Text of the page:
2. Michael E. Lopez says:

    I completely agree with you, Joanne. A student who ignores his textbook is going to ignore his text e-book, too.

    That said, it *will* be cheaper, and it will reduce the pressures towards textbook homogeneity. Individual academics will be able to put together short texts and market directly to teachers (or, more likely, to districts).

    And if a teacher has a great idea for a text, or an exercise book, or a reader or whatnot, just compile it. Distribution becomes incredibly simple.

    Ebooks aren’t magic. And technology doesn’t fix problems of human nature.

    But technology does often fix real problems out in the world, and we should be excited at the possibilities that the digital revolution has created.

  3. E-book readers also provide built-in surveillance of what’s being viewed, recording pages displayed and time on the display (and do you think your marginal notes will stay private? dream on).

    The uses of E-book readers to force ideological conformity ought to scare you.

  4. You write, “I’m sure that e-books are the wave of the future, but schools should be careful not to spend before they’ve figured out how new learning materials will improve learning.”

    If there’s no other actual or potential benefit to ebooks, that’s fair. But if eBook readers and electronic texts lower costs, even if the educational value is a break-even there’s a net gain.

  5. Another plus: students who are bored with the lesson of the day can play “Angry Birds” (or whatever the 2017 equivalent is) instead of disrupting class.

    Seriously, they can’t just be e-readers — it would be stupid not to have them web-connected, even if they’re not as fancy as iPads. Web-based resources are way more extensive than ebooks. But once you’re on the web, there’s a lot of potential distraction.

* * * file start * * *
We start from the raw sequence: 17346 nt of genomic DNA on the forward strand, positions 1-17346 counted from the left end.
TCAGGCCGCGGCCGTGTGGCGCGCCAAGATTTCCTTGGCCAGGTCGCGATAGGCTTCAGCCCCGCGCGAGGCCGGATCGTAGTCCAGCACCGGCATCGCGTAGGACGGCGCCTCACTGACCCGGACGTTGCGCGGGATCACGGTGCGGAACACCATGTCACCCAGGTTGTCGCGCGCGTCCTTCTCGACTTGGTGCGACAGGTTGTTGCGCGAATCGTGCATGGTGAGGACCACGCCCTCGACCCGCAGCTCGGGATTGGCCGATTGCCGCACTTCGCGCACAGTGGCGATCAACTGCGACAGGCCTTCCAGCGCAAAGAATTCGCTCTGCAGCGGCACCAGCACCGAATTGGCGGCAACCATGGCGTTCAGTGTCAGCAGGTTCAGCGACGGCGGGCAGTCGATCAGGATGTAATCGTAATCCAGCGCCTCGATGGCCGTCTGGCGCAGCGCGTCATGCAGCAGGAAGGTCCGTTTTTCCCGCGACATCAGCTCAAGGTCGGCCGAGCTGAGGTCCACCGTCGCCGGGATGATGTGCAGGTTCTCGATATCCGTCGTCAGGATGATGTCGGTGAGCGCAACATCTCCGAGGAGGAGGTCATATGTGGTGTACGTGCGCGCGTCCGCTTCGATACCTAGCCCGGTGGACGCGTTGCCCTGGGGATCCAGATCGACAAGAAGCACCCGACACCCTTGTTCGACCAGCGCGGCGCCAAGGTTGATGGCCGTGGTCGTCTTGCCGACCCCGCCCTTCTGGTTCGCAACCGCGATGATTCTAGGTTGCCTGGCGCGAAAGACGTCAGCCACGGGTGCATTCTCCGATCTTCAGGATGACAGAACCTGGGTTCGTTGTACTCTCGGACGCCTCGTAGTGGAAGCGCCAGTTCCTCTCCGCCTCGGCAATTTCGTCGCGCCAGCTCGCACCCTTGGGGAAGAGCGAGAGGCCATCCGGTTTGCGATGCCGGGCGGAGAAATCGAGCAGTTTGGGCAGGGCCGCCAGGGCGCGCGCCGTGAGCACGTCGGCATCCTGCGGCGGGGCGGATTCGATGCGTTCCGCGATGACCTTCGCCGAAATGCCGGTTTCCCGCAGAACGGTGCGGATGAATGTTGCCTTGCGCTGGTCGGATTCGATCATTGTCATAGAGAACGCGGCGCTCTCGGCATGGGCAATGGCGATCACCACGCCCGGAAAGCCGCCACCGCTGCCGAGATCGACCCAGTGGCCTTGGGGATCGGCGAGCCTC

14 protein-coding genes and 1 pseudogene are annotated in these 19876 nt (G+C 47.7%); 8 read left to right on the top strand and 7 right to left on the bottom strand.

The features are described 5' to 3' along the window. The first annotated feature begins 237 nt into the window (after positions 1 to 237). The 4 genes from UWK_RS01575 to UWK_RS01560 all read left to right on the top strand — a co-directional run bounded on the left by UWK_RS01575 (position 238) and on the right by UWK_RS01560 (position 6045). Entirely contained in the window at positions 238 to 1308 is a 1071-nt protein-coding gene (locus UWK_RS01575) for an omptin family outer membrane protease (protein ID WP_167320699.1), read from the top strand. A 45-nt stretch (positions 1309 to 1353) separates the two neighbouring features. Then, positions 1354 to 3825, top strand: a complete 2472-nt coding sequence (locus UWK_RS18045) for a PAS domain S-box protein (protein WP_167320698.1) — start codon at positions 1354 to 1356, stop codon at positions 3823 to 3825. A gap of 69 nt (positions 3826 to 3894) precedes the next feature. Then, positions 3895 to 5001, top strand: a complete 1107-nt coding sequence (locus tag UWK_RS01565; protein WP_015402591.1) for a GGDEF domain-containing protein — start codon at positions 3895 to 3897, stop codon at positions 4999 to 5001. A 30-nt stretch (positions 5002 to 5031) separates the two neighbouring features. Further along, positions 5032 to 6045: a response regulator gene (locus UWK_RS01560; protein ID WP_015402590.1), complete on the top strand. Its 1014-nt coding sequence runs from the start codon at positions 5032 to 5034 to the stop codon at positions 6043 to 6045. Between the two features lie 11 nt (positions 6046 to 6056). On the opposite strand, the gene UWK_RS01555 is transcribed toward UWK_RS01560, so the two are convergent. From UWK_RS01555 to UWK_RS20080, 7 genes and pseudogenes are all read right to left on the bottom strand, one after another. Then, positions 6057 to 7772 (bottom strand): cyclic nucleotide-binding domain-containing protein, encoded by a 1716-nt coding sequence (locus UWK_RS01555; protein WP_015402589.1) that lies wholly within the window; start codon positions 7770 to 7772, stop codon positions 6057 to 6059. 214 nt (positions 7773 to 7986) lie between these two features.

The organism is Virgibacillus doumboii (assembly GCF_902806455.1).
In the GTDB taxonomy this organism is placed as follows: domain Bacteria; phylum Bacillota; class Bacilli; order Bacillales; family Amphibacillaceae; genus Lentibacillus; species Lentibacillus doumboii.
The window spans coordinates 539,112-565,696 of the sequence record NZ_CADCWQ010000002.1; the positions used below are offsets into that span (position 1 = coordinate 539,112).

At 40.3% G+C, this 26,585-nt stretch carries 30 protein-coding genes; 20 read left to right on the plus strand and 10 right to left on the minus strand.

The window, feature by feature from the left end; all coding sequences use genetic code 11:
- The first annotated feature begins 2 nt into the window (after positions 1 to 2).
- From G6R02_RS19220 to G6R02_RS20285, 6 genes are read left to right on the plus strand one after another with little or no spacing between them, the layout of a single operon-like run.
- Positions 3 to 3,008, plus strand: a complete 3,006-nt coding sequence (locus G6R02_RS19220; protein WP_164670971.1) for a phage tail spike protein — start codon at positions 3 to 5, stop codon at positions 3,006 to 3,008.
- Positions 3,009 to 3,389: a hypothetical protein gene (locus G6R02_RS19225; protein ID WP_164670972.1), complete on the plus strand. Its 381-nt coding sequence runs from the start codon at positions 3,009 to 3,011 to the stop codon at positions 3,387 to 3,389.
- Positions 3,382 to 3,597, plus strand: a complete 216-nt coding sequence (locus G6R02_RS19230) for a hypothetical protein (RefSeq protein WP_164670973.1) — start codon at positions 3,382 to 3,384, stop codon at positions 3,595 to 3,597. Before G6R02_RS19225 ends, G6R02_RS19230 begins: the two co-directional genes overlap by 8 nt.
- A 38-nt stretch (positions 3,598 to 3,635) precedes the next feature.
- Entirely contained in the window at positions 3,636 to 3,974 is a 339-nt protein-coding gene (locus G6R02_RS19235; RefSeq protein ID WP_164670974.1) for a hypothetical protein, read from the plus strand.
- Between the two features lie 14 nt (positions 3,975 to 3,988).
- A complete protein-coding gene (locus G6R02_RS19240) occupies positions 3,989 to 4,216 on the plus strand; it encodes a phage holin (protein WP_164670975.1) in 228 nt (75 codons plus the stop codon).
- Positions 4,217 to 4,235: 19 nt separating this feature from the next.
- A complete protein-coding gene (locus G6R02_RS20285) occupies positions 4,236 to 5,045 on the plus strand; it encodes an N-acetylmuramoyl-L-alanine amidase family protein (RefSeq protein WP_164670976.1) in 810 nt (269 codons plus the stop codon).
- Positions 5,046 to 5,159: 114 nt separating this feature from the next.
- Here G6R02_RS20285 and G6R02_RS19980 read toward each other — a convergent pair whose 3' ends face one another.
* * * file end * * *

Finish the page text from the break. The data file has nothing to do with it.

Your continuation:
• The iPad isn’t really geared up for it, but as they move into the enterprise and educational markets I expect that they’ll ad more tools to lock down what users can do at any given moment. There are some decent third party tools, already, and it’s easy enough for schools to prevent you from installing an unauthorized app on your school-issued device.

  6. I think it’s going to be more expensive not less expensive. Right now the textbooks we furnish to students cost a ludicrous $120 each (more or less). And for that, what do you get?
    You get a lot of knowledge, compiled into one place and carefully edited. (could you that same information free? Probably ,but there’d be a lot less quality control).
    Well, you get acid free paper, so that you can keep using the same textbooks for a while (10 or 12 years).
    You get an object that you can toss in your backpack, and then drop on the floor when you get home, and if your dad trips on it or steps on it, there’s no damage to the book